The digital revolution is producing as profound a change in society as the industrial revolution did in the nineteenth century. It is reshaping all aspects of society and producing whole new industries, not just new products and services.
When constant change is the only certainty, everything from technologies and technology standards to ethical norms and government and industry compliance requirements are up for grabs in an ecosystem-driven digital economy.
To survive and thrive in the digital economy, businesses must seek leadership roles to help shape the future and the rules under which it will develop. Those that take the lead will find themselves central within the new ecosystems their organisation is helping to produce. Those that don’t risk being left behind.
That is the reality addressed by global professional services company Accenture in its Technology Vision 2017 report, Technology for People: The Era of the Intelligent Enterprise, and dealing with the uncharted is the theme of the concluding section of the latest edition of this annual publication.
The report insists that while technology is driving the digital revolution, being a leader isn’t just about incorporating new technologies. It is about finding a place in the next evolutionary change in society. This can only be done by empowering people – both customers and employees – who are seeking to develop partnerships, create new industries and participate in the governance and ethics frameworks that the development of digital requires.
This process can be seen with existing digital pioneers. Tesla, a comparatively new arrival in the auto industry, is unique in that it builds only electric vehicles, but its digital strategies have taken it much further to embrace numerous existing industries as it tries to shape new ones. It’s energy storage research, for example, has led the firm to develop products for the home that challenge traditional utility and building approaches. Similarly, its Tesla Network will create an entirely new model for both car ownership and shared transit. It is also seeking to lead the discussion with regulators on autonomous transportation.
Nvidia is another example. It has morphed from a producer of computer graphics cards into a technology supplier for applications in supercomputing, the Internet of Things and automotive.
For Zahra Bahrololoumi, Managing Director, Accenture Technology UK and Ireland, “Organisations have to follow this example and transform themselves from market taker to market shapers. That brings new opportunities and new responsibilities. Digital leaders will not only blaze a new trail in products and services but they will also have to set the signposts, from ethical standards to industry best practices, for the future.”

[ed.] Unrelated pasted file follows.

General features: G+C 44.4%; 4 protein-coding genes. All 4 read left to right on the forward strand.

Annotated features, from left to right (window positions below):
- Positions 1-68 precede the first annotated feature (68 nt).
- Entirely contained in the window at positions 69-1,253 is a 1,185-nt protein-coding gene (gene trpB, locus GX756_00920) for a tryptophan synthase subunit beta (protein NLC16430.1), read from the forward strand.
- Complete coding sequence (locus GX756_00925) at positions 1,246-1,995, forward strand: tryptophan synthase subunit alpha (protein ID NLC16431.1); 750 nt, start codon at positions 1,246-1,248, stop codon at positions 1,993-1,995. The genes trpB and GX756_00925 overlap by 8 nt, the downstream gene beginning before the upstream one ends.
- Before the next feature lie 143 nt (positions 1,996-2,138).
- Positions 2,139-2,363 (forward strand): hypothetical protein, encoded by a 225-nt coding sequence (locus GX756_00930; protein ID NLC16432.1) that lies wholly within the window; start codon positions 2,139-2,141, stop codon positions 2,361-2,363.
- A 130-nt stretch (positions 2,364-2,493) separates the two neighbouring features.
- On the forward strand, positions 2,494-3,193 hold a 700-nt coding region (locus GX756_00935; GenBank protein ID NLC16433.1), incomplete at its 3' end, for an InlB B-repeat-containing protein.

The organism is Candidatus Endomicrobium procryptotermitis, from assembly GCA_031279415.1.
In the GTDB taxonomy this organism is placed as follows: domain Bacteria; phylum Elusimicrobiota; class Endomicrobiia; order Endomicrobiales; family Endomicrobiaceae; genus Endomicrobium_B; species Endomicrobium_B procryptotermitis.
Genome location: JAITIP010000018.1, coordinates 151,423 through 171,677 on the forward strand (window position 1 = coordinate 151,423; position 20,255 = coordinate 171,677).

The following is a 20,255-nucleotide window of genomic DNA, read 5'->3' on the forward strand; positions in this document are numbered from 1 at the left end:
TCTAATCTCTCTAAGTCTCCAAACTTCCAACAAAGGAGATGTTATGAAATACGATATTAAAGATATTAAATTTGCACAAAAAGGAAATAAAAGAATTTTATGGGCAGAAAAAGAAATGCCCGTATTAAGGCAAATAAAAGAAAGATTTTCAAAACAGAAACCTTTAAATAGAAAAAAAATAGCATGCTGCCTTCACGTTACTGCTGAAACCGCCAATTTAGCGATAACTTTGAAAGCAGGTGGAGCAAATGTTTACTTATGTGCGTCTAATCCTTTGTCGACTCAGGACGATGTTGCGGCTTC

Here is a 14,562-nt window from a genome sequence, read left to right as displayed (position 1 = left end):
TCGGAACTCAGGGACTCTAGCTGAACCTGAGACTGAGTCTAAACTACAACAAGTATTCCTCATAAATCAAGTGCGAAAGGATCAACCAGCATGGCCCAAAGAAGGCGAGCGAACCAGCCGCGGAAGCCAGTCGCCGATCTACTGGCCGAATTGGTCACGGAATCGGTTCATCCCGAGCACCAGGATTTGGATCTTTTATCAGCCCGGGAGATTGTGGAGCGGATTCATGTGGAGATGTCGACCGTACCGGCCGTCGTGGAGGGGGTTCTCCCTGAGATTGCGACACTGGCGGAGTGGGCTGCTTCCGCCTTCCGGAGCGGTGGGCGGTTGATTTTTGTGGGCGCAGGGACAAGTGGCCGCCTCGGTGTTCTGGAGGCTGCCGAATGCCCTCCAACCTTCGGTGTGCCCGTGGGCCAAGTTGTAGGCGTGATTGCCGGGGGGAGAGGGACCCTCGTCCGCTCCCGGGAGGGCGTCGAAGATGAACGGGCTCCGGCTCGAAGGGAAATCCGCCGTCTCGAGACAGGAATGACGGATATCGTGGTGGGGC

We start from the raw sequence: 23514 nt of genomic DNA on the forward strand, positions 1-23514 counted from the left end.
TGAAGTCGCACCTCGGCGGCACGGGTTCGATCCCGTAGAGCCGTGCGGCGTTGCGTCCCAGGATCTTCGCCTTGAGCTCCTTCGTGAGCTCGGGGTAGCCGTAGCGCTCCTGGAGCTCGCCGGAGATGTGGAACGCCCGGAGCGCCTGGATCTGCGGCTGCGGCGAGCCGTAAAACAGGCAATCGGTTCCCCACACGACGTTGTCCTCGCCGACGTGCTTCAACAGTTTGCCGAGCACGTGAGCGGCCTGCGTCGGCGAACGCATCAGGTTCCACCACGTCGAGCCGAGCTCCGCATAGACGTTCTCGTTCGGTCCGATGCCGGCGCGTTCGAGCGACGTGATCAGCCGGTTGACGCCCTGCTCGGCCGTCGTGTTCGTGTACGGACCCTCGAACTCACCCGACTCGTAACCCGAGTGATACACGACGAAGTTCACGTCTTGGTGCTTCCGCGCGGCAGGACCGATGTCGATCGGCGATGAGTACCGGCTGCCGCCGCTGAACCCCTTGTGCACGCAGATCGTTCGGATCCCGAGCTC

The report highlights one example of this with Artificial Intelligence, where Alphabet, Amazon, Facebook, IBM and Microsoft are working together to create a standard of ethics for the AI industry. This not only helps ensure that others must abide by those standards to compete in the new market but “also help to negate the need for external regulation,” the report notes.
Navigating the uncharted digital future is not about avoiding government and regulation though, the study insists. Rather, leaders of emerging industries must partner with government agencies to ensure that any new regulations are fit for purpose.
“Put another way: emerging industries can redefine what governments, enterprises and individuals are responsible for in the digital era,” the report states. And the potential disruption to the social contract between government, business and individuals “is monumental”, it warns.
This means policy and engagement work is not an optional extra for any organisation’s digital development, rather it is a central part of creating the conditions that allow ongoing innovation.
The report includes useful 100- and 365-day primers to guide organisations as they prepare for the opportunities and responsibilities that come with digital leadership.
The 100-day plan begins with mapping your business’s role in the ecosystems in which it participates, creating a stakeholder map for each industry in which you operate and outlining the ecosystems within these industries. This should be followed by an internal discussion on the ways your products and services influence society, and the formation of a strategy for building a governance structure that ensures responsible and ethical influence. Your own data governance practices should also be reassessed. Meanwhile, highlight areas where improving or updating government regulation or industry/ecosystem rules will boost economic growth. Finally, create a team to work with local, regional and national regulators.
The 365-day guide builds on this base, using the ecosystem map to highlight the intersection of industries you operate in and which have the most opportunity for new ecosystems. Alongside this, Accenture urges organisations understand the profound changes they are helping enable and to publish governance models for public inspection, plus work with academic partners to pilot systems that use embedded-governance technologies. It also calls on digital leaders to find a single initial area of innovation to engage with government regulators.
The technologies and the themes outlined in Accenture’s Technology Vision report offer powerful insights and practical guides for everyone and every organisation that wants to lead in the digital revolution.